A picture may speak a thousand words, but are we really sure which thousand words those are?
What about an emoji? Ranging from the exotic to the omnipresent , emojis abound in communication all around us in many different contexts. But do they always mean the same thing to everyone?
They don’t—and it’s not just about culture
The use of some emojis in certain cultures could get you into trouble. Others may not be understood in the same way. For instance, the face with tears of joy—labeled by Apple as the most-used emoji in the US—is interpreted by some positively and others negatively.
Then there’s the device incompatibility to contend with. The same emoticon can display very differently on different platforms. See below:
And this is what could result in real life when such misinterpretation happens:
A study published by Grouplens showed that only 4.5 percent of emoji symbols studied are interpretated in the same way universally. “Conversely, in 25 percent of the cases where participants rated the same rendering, they did not agree on whether the sentiment was positive, neutral, or negative,” the report said.
Millennials, however, seem to think that emojis add more clarity to the message rather than mess it up. A survey revealed that 36 percent of millennials aged 18 to 34 who use “visual expressions,” such as emojis, GIFs, and stickers, say that those images better communicate their thoughts and feelings than words do.
Meanings don’t matter much?
Whether or not emojis have universal clarity, people are using them—and how. About 5 billion emojis are sent each day on Facebook Messenger alone, and many of those are kissing winky faces—not much room for misinterpretation there.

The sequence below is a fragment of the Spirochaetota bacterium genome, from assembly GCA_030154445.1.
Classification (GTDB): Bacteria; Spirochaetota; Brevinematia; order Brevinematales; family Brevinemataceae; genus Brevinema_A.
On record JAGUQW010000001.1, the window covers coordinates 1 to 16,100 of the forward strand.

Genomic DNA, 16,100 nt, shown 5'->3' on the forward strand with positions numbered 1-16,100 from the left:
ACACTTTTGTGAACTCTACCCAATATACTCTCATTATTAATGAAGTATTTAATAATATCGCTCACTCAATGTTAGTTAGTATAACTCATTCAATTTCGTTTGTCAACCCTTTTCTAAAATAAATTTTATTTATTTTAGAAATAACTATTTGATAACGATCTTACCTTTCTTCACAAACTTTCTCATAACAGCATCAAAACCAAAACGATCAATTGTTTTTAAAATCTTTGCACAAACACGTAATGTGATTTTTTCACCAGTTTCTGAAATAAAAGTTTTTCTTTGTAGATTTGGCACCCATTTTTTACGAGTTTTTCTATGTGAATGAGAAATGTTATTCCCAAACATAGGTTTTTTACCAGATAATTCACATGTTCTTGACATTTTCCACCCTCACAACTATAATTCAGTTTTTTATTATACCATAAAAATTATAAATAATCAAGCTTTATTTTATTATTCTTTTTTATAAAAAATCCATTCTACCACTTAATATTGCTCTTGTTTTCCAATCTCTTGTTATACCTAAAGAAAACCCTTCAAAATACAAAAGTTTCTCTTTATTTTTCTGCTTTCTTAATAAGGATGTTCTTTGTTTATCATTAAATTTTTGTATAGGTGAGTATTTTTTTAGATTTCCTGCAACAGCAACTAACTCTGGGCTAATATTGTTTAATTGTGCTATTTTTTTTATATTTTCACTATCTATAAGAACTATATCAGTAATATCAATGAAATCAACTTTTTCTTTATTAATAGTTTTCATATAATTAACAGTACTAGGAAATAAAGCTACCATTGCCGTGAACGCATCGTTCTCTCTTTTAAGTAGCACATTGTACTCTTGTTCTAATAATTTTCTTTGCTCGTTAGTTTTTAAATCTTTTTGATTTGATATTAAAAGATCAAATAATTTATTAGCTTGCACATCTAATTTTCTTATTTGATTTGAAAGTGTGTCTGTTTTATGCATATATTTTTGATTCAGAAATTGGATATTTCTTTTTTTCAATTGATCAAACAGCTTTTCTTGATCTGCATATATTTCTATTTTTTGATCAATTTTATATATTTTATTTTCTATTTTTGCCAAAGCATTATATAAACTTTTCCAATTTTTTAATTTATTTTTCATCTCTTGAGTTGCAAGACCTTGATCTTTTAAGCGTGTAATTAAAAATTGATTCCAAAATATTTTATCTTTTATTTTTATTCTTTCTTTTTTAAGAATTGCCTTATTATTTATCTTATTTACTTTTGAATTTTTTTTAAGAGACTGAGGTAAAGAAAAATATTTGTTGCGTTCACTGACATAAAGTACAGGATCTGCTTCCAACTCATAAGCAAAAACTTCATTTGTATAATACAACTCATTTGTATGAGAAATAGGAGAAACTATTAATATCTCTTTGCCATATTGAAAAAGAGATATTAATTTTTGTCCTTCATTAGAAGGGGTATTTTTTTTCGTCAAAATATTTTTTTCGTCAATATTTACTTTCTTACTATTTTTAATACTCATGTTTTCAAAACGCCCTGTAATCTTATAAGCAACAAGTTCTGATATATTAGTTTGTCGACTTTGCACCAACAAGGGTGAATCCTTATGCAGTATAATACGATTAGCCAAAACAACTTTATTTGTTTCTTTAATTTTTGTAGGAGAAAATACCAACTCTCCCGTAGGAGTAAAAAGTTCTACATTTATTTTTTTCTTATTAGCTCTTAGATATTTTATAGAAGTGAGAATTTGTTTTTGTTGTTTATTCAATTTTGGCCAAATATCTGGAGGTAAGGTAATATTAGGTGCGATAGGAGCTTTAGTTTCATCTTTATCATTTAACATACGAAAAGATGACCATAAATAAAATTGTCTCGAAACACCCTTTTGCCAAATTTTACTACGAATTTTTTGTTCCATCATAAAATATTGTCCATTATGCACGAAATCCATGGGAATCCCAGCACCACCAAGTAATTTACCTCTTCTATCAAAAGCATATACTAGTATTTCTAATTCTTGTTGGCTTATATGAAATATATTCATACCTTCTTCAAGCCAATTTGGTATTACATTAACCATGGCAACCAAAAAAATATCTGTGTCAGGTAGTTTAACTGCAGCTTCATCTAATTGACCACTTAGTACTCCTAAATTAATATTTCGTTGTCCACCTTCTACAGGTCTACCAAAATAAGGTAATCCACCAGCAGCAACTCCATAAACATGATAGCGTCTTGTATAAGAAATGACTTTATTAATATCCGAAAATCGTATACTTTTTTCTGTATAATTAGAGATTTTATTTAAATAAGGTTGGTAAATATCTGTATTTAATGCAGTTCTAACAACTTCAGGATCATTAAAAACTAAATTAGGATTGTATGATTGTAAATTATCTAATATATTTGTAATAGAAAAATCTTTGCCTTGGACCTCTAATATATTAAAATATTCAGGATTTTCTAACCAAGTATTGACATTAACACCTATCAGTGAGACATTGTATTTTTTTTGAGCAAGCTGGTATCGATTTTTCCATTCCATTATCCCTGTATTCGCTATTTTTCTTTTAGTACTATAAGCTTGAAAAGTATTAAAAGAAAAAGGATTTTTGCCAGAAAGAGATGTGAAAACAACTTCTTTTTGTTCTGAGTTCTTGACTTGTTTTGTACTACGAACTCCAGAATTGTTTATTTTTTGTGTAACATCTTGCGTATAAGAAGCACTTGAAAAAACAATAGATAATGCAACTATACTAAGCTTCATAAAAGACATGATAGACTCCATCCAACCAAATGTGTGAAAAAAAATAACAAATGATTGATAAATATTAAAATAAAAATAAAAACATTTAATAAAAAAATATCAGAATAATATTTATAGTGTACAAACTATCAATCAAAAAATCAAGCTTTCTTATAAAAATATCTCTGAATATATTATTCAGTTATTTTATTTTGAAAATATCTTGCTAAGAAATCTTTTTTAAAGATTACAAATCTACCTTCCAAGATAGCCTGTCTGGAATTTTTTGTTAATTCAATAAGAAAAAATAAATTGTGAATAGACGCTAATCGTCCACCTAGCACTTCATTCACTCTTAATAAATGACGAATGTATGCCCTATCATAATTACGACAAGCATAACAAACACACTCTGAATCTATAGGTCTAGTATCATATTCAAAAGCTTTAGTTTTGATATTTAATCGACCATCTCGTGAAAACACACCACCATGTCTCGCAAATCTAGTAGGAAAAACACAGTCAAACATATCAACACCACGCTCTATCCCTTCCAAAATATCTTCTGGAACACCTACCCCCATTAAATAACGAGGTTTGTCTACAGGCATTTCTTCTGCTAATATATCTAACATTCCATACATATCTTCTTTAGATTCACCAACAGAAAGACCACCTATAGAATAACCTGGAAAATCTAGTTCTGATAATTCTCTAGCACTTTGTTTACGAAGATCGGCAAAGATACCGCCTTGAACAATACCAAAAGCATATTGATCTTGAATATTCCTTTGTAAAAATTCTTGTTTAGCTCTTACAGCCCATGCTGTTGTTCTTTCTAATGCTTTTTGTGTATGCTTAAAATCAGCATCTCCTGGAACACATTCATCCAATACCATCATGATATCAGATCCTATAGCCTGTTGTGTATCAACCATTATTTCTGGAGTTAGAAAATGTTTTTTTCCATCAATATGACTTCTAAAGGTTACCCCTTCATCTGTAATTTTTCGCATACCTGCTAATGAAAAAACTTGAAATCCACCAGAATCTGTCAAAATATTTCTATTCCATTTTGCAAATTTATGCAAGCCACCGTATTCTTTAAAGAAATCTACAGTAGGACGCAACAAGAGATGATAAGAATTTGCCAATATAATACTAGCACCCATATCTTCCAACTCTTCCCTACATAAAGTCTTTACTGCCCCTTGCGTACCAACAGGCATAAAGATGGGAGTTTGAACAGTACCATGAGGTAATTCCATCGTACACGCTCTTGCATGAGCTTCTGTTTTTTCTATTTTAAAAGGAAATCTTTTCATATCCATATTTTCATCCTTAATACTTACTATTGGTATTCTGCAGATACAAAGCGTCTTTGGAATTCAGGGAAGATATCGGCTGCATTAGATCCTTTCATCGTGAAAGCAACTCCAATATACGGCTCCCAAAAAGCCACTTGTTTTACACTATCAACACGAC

Another interesting statistic from Facebook revealed that none of the top 10 most-used emojis conveyed negative emotions. Is it fear of misinterpretation that deters users from employing negative emojis, or simply that there’s no place on Messenger for anything except the lovey-dovey ones?
When companies use emojis (and even localize them)
Can any talk about emojis be complete without mentioning LINE’s millions-making emoji stickers? Emojis are serious business to this Japanese messaging company, so much so that it takes great pains to localize them for its important markets. In the Italian version of LINE, for example, Moon—a character from its emoji pantheon—adopts a classic Italian gesture when he flicks his fingers under his chin to indicate “I don’t care.” It also adds regional flavor by featuring local celebrities in its stickers.
With or without localization, many other companies, too, use emojis to add an edge to their marketing, to appear that they are “with it.”
But using emojis can be tricky, given that they are open to interpretation.
Those who don’t emoji much
A recent report [PDF] on Indian language use in apps mentioned that speakers of some long-tail languages like Santhali, Dogri, etc., used far fewer emojis than the rest of the population that spoke more widespread languages. I wondered if this was true among speakers of other long-tail languages. And, if so, what could be the reason?
Has it something to do with the relative newness of smartphones to the speakers of these languages? Or the fact that most apps and services for these devices are as yet unavailable in their languages? Both factors can lend to these speakers feeling less comfortable overall using smartphones. An intriguing topic to keep in mind when companies cater to such audiences.
Perhaps we use emojis to add meaning to our words. Perhaps we use them to convey our feelings better than words ever can. But remember: not all emojis are equal, and some see higher acceptance by users than others. And when emoji-ing across cultures, remember to give the sender the benefit of the doubt when confronted with a potentially embarrassing emoji.